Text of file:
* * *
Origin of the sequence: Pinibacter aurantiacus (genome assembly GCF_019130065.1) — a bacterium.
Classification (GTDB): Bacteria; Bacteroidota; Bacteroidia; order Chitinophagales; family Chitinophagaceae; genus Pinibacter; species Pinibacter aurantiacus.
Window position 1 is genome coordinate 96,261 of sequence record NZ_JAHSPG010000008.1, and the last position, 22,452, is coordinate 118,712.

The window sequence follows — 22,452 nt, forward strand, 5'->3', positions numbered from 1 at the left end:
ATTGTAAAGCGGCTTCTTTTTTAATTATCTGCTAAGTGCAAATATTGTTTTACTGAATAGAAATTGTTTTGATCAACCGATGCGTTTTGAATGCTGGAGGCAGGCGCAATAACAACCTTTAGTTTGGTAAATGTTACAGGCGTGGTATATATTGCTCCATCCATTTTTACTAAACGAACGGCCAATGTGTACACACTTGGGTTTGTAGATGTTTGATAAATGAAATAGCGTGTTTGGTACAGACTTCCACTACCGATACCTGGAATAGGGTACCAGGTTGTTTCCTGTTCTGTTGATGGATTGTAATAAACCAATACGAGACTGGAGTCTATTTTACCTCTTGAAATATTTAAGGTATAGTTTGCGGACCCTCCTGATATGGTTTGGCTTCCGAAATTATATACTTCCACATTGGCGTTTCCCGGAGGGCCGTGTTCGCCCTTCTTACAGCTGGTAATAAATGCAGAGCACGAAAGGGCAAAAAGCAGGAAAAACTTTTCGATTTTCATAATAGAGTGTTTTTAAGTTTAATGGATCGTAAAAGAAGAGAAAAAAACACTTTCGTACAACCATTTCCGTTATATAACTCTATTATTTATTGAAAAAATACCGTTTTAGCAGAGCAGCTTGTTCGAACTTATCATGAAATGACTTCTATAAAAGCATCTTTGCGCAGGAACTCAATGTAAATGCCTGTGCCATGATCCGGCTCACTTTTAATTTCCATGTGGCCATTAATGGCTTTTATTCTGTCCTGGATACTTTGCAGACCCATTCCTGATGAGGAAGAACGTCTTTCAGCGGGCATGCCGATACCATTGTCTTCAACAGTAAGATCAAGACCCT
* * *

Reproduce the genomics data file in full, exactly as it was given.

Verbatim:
Origin of the sequence: Pinibacter aurantiacus (genome assembly GCF_019130065.1) — a bacterium.
Classification (GTDB): Bacteria; Bacteroidota; Bacteroidia; order Chitinophagales; family Chitinophagaceae; genus Pinibacter; species Pinibacter aurantiacus.
Window position 1 is genome coordinate 96,261 of sequence record NZ_JAHSPG010000008.1, and the last position, 22,452, is coordinate 118,712.

The window sequence follows — 22,452 nt, forward strand, 5'->3', positions numbered from 1 at the left end:
ATTGTAAAGCGGCTTCTTTTTTAATTATCTGCTAAGTGCAAATATTGTTTTACTGAATAGAAATTGTTTTGATCAACCGATGCGTTTTGAATGCTGGAGGCAGGCGCAATAACAACCTTTAGTTTGGTAAATGTTACAGGCGTGGTATATATTGCTCCATCCATTTTTACTAAACGAACGGCCAATGTGTACACACTTGGGTTTGTAGATGTTTGATAAATGAAATAGCGTGTTTGGTACAGACTTCCACTACCGATACCTGGAATAGGGTACCAGGTTGTTTCCTGTTCTGTTGATGGATTGTAATAAACCAATACGAGACTGGAGTCTATTTTACCTCTTGAAATATTTAAGGTATAGTTTGCGGACCCTCCTGATATGGTTTGGCTTCCGAAATTATATACTTCCACATTGGCGTTTCCCGGAGGGCCGTGTTCGCCCTTCTTACAGCTGGTAATAAATGCAGAGCACGAAAGGGCAAAAAGCAGGAAAAACTTTTCGATTTTCATAATAGAGTGTTTTTAAGTTTAATGGATCGTAAAAGAAGAGAAAAAAACACTTTCGTACAACCATTTCCGTTATATAACTCTATTATTTATTGAAAAAATACCGTTTTAGCAGAGCAGCTTGTTCGAACTTATCATGAAATGACTTCTATAAAAGCATCTTTGCGCAGGAACTCAATGTAAATGCCTGTGCCATGATCCGGCTCACTTTTAATTTCCATGTGGCCATTAATGGCTTTTATTCTGTCCTGGATACTTTGCAGACCCATTCCTGATGAGGAAGAACGTCTTTCAGCGGGCATGCCGATACCATTGTCTTCAACAGTAAGATCAAGACCCT